Psalm xlvi. 1, 2.
God is our refuge and strength, a very present help in trouble. Therefore will not we fear, though the earth be removed, and though the mountains be carried into the midst of the sea.
No one, my friends, wishes less than I, to frighten you, or to take a dark and gloomy view of this world, or of God’s dealings with men. But when God Himself speaks, men are bound to take heed, even though the message be an awful one. And last week’s earthquake was an awful message, reminding all reasonable souls how frail man is, how frail his strongest works, how frail this seemingly solid earth on which we stand; what a thin crust there is between us and the nether fires, how utterly it depends on God’s mercy that we do not, like Korah, Dathan, and Abiram of old, go down alive into the pit.
What do we know of earthquakes? We know that they are connected with burning mountains; that the eruption of a burning mountain is generally preceded by, and accompanied with, violent earthquakes. Indeed, the burning mountains seem to be outlets, by which the earthquake force is carried off. We know that these burning mountains give out immense volumes of steam. We know that the expanding power of steam is by far the strongest force in the world; and, therefore, it is supposed reasonably, that earthquakes are caused by steam underground.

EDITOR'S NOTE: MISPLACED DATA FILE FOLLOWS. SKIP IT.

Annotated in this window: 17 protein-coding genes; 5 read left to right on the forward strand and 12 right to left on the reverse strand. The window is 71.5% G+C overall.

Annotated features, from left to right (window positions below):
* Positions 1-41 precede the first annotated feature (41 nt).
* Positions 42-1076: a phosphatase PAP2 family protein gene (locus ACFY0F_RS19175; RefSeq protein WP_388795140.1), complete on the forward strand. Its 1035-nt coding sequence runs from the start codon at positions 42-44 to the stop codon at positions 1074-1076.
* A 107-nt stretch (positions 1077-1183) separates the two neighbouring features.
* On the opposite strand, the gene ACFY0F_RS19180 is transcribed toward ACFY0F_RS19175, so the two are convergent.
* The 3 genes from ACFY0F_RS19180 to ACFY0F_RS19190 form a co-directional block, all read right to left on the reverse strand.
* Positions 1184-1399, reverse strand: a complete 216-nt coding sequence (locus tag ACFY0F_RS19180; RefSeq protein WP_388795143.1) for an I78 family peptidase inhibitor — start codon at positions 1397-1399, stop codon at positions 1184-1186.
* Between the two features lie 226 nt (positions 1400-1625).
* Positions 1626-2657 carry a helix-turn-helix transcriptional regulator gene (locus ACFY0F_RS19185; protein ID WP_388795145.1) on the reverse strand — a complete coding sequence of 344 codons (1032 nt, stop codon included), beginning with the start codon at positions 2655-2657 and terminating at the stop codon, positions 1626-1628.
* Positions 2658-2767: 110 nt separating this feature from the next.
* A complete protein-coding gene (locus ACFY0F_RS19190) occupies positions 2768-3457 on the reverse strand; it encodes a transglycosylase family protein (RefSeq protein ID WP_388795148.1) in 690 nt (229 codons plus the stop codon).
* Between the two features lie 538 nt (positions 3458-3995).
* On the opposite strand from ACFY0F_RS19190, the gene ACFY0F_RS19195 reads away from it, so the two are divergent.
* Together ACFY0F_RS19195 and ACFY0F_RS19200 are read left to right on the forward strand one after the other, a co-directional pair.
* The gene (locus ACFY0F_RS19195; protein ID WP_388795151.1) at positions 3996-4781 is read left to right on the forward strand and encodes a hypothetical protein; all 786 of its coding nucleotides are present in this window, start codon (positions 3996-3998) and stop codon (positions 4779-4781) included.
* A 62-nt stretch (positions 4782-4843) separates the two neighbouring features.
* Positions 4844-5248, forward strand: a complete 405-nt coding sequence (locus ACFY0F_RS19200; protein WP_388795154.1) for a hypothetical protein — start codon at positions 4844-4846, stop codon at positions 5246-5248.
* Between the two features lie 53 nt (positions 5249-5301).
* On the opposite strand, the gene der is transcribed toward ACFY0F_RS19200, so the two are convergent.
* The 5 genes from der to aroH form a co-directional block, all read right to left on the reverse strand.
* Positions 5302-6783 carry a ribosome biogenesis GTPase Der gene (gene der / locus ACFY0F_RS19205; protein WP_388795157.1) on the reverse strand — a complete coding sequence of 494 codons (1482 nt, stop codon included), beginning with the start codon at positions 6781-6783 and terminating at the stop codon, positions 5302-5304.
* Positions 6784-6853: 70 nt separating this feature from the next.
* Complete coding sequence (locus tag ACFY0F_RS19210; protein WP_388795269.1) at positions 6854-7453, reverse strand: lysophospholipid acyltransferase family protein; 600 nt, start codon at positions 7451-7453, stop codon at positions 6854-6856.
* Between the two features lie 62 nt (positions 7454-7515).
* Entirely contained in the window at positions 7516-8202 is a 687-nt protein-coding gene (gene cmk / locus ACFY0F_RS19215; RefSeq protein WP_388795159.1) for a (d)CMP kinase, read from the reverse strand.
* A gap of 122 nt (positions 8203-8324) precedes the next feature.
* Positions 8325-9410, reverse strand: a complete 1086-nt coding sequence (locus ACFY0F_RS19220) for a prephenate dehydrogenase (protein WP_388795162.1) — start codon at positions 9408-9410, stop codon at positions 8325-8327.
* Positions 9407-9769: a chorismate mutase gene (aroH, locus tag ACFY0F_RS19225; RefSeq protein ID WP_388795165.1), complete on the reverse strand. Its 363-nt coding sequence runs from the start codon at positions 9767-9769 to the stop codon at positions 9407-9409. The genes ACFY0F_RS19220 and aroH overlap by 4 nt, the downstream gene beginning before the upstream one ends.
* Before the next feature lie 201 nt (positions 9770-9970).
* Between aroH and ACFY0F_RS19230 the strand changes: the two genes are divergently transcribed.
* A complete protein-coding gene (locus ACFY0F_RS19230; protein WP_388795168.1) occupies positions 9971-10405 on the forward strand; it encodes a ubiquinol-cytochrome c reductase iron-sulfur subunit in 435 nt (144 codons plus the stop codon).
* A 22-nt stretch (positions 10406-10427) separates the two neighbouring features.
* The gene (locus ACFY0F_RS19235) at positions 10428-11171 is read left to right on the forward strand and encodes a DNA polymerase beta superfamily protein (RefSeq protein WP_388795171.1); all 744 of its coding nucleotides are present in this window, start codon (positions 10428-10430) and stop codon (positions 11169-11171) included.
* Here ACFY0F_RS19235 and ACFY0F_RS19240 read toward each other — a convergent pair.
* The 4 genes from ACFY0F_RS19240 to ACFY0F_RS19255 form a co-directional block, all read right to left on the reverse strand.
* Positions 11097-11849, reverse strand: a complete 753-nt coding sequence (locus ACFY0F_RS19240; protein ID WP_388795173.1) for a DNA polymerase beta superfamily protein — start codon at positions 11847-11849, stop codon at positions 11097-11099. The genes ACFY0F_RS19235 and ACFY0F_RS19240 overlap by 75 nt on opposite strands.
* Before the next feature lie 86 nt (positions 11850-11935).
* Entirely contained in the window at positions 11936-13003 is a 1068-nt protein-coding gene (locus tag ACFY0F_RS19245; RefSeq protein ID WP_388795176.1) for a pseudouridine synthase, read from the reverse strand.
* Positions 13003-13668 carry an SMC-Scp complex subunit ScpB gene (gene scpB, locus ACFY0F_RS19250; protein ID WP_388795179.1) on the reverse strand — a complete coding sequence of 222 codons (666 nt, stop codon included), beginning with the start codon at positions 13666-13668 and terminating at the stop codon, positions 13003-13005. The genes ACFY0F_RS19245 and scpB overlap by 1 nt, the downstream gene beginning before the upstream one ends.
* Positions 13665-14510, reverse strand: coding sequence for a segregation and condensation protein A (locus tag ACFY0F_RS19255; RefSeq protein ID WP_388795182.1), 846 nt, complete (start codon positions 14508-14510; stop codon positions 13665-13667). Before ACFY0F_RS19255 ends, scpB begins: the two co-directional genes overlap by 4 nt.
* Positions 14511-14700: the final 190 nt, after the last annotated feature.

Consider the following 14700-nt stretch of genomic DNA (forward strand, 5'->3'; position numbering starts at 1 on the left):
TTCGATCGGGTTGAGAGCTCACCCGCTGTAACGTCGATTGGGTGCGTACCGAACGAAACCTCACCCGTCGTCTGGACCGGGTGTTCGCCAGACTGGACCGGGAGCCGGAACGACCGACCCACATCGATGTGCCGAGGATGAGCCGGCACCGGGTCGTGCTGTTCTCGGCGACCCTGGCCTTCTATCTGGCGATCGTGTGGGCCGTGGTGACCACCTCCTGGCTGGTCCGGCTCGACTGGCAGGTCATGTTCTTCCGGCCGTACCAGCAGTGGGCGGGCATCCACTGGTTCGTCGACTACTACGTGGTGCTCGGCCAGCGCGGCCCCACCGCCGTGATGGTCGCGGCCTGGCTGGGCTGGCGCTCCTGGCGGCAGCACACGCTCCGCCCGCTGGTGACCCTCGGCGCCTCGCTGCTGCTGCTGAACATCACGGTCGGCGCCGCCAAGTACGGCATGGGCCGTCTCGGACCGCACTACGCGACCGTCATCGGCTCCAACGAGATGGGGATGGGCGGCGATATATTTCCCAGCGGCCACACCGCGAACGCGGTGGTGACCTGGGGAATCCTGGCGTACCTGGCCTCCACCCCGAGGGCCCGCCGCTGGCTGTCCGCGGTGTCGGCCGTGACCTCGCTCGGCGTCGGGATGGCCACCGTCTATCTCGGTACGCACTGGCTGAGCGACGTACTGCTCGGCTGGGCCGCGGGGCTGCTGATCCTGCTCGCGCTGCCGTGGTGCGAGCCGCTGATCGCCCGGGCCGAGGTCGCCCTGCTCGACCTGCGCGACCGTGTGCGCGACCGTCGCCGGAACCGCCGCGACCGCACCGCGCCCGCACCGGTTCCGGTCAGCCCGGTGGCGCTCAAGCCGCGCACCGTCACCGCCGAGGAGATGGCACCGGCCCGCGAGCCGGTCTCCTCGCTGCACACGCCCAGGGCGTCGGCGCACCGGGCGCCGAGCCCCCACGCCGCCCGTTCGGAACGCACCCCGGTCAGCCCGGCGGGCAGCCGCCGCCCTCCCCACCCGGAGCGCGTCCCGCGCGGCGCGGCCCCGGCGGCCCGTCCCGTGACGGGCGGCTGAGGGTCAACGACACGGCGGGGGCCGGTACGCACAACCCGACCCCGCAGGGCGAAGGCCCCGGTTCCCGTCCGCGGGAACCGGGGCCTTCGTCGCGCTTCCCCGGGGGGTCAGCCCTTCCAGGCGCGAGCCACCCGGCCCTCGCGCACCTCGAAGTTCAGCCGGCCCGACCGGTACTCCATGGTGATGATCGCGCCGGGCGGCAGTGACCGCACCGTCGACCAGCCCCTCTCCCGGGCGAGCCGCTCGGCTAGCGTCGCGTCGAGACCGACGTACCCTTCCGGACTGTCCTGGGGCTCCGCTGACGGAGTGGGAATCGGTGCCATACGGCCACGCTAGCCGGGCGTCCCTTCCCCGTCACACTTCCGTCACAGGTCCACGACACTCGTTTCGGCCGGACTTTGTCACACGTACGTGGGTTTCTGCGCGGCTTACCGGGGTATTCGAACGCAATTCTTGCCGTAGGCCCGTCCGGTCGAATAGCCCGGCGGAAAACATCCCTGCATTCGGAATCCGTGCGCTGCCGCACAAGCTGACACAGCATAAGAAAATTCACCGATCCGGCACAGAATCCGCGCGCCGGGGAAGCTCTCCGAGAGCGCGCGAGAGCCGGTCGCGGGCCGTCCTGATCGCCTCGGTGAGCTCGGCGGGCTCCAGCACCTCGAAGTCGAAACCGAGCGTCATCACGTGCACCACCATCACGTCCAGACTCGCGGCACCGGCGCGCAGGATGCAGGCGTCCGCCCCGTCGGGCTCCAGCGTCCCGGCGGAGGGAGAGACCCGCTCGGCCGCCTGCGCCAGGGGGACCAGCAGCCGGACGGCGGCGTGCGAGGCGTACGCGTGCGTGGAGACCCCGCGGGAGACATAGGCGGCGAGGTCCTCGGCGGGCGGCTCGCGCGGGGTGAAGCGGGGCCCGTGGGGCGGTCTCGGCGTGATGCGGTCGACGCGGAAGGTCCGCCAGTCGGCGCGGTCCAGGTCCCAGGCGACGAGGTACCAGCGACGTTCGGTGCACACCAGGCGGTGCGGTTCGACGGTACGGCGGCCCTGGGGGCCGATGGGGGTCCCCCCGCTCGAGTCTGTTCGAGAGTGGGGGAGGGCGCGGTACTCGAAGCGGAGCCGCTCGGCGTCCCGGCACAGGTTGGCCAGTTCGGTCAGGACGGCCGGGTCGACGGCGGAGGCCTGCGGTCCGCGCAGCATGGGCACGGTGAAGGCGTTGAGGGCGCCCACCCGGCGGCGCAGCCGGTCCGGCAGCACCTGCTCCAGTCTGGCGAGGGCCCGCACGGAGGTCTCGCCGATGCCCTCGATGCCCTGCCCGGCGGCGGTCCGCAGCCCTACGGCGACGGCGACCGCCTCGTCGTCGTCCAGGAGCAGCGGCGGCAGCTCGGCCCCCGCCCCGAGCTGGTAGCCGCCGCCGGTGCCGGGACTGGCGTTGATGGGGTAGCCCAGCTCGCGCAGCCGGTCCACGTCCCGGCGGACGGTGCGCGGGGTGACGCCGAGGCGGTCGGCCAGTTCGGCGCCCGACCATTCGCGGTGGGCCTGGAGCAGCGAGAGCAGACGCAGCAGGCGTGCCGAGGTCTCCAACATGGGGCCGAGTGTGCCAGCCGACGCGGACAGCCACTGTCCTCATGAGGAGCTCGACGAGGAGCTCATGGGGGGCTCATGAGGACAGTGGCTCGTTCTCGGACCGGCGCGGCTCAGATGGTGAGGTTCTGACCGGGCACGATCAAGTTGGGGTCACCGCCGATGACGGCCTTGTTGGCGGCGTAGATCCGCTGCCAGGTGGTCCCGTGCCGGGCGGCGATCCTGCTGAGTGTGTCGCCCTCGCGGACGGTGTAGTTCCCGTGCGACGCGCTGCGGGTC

We know concerning earthquakes two things: first, that they are quite uncertain in their effects; secondly, quite uncertain in their occurrence.
No one can tell what harm an earthquake will, or will not, do. There are three kinds. One which raises the ground up perpendicularly, and sets it down again—which is the least hurtful; one which sets it rolling in waves, like the waves of the sea—which is more hurtful; and one, the most terrible of all, which gives the ground a spinning motion, so that things thrown down by it fall twisted from right to left, or left to right. But what kind of earthquake will take place, no one can tell.